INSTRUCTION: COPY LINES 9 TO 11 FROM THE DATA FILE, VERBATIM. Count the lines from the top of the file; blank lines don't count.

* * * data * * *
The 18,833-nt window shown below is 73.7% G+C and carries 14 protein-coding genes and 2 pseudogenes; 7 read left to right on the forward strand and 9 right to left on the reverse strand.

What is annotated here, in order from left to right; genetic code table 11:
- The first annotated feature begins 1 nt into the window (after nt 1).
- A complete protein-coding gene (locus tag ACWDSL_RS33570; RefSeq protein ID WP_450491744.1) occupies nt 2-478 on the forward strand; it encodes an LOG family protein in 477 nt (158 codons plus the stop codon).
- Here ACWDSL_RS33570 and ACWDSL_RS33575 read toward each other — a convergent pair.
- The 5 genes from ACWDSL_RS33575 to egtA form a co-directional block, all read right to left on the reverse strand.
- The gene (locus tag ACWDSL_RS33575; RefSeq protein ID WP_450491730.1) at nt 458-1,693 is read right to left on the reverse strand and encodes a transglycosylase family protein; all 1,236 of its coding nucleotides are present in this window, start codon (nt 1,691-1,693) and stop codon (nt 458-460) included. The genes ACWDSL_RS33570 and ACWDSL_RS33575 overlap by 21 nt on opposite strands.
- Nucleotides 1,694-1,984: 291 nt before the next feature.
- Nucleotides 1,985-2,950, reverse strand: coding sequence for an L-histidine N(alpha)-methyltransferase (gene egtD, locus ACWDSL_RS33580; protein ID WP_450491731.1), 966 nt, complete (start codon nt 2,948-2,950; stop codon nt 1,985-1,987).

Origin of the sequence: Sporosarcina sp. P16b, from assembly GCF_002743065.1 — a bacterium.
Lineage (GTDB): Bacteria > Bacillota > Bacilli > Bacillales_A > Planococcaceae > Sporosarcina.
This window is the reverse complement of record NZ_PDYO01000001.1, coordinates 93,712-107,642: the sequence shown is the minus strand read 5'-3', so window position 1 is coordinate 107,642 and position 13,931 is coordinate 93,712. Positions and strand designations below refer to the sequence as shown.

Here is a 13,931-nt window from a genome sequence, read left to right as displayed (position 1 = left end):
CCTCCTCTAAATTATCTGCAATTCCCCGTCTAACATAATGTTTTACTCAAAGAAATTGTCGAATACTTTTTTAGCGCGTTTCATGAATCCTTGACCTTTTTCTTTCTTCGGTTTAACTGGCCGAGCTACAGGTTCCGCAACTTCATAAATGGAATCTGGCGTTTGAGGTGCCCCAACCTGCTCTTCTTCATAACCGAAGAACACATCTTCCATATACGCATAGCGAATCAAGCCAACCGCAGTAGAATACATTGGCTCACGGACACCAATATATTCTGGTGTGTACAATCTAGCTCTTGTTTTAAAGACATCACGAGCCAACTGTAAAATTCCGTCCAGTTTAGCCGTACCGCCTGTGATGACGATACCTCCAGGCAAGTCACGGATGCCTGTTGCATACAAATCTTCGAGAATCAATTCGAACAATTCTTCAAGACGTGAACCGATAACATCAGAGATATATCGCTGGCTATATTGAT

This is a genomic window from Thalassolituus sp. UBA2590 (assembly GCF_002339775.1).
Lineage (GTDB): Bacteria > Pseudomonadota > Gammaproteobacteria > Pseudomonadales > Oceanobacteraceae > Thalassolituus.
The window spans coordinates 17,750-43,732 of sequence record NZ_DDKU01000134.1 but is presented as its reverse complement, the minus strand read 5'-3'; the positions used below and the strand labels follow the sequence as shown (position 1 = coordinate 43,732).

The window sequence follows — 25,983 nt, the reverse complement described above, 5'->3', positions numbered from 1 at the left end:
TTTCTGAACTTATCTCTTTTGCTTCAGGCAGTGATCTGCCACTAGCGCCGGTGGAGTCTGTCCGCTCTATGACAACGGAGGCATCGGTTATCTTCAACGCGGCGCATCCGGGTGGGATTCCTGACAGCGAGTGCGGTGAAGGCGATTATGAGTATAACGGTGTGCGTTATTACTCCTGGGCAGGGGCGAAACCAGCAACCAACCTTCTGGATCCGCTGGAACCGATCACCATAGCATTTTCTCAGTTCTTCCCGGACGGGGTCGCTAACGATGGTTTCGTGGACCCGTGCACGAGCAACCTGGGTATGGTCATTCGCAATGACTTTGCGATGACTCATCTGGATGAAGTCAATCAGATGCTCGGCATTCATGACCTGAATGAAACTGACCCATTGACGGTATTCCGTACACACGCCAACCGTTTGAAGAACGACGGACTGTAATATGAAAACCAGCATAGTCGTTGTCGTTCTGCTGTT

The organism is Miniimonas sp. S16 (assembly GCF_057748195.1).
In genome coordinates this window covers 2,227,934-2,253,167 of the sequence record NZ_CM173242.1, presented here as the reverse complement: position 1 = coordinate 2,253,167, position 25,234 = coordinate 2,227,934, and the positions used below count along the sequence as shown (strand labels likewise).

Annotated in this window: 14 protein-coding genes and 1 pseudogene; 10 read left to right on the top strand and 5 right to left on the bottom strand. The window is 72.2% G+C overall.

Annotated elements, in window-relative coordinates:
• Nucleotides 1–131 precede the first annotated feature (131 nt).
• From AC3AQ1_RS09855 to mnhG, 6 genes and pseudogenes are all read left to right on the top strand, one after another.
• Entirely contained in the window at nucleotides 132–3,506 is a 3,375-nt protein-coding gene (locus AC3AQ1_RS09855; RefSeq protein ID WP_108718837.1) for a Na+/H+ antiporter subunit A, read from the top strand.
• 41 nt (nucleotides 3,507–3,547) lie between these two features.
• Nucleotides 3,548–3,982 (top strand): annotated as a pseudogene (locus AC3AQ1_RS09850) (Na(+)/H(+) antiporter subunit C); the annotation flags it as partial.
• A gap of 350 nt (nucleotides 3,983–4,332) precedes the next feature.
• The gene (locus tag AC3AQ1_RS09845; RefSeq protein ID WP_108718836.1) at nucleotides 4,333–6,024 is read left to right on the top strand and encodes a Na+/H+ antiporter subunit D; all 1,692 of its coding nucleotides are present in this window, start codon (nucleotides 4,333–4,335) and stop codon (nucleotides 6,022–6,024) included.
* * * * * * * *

- Nucleotides 1,985-2,950, reverse strand: coding sequence for an L-histidine N(alpha)-methyltransferase (gene egtD, locus ACWDSL_RS33580; protein ID WP_450491731.1), 966 nt, complete (start codon nt 2,948-2,950; stop codon nt 1,985-1,987).

Origin of the sequence: Sporosarcina sp. P16b, from assembly GCF_002743065.1 — a bacterium.
Lineage (GTDB): Bacteria > Bacillota > Bacilli > Bacillales_A > Planococcaceae > Sporosarcina.